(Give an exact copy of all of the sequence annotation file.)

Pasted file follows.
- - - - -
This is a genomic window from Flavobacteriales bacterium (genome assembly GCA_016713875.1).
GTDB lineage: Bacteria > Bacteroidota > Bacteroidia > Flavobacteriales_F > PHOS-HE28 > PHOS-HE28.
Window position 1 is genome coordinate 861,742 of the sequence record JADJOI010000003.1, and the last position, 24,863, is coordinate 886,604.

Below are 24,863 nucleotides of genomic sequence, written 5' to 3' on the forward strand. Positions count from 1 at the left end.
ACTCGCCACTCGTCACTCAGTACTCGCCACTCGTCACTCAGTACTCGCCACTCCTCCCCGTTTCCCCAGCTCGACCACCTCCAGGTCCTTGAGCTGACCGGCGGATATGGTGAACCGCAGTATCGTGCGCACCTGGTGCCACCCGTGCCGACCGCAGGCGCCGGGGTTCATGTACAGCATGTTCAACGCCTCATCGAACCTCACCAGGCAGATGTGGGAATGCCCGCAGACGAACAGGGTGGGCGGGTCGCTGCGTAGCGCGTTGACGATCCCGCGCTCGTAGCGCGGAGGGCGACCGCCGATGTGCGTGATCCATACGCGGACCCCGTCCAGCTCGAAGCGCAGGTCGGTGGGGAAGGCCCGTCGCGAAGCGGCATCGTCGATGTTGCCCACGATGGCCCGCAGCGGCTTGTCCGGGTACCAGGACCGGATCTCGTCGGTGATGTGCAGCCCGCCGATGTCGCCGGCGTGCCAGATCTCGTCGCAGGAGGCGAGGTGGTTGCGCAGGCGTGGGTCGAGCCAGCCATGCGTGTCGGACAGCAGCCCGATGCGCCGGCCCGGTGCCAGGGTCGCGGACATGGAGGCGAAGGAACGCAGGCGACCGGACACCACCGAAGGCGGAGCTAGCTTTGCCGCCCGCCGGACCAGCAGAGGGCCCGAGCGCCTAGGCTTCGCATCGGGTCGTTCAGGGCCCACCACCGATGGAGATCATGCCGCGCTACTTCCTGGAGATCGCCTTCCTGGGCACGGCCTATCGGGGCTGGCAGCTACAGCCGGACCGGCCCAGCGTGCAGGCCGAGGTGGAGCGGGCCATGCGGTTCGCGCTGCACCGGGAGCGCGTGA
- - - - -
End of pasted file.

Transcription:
This is a genomic window from Flavobacteriales bacterium (genome assembly GCA_016713875.1).
GTDB lineage: Bacteria > Bacteroidota > Bacteroidia > Flavobacteriales_F > PHOS-HE28 > PHOS-HE28.
Window position 1 is genome coordinate 861,742 of the sequence record JADJOI010000003.1, and the last position, 24,863, is coordinate 886,604.

Below are 24,863 nucleotides of genomic sequence, written 5' to 3' on the forward strand. Positions count from 1 at the left end.
ACTCGCCACTCGTCACTCAGTACTCGCCACTCGTCACTCAGTACTCGCCACTCCTCCCCGTTTCCCCAGCTCGACCACCTCCAGGTCCTTGAGCTGACCGGCGGATATGGTGAACCGCAGTATCGTGCGCACCTGGTGCCACCCGTGCCGACCGCAGGCGCCGGGGTTCATGTACAGCATGTTCAACGCCTCATCGAACCTCACCAGGCAGATGTGGGAATGCCCGCAGACGAACAGGGTGGGCGGGTCGCTGCGTAGCGCGTTGACGATCCCGCGCTCGTAGCGCGGAGGGCGACCGCCGATGTGCGTGATCCATACGCGGACCCCGTCCAGCTCGAAGCGCAGGTCGGTGGGGAAGGCCCGTCGCGAAGCGGCATCGTCGATGTTGCCCACGATGGCCCGCAGCGGCTTGTCCGGGTACCAGGACCGGATCTCGTCGGTGATGTGCAGCCCGCCGATGTCGCCGGCGTGCCAGATCTCGTCGCAGGAGGCGAGGTGGTTGCGCAGGCGTGGGTCGAGCCAGCCATGCGTGTCGGACAGCAGCCCGATGCGCCGGCCCGGTGCCAGGGTCGCGGACATGGAGGCGAAGGAACGCAGGCGACCGGACACCACCGAAGGCGGAGCTAGCTTTGCCGCCCGCCGGACCAGCAGAGGGCCCGAGCGCCTAGGCTTCGCATCGGGTCGTTCAGGGCCCACCACCGATGGAGATCATGCCGCGCTACTTCCTGGAGATCGCCTTCCTGGGCACGGCCTATCGGGGCTGGCAGCTACAGCCGGACCGGCCCAGCGTGCAGGCCGAGGTGGAGCGGGCCATGCGGTTCGCGCTGCACCGGGAGCGCGTGA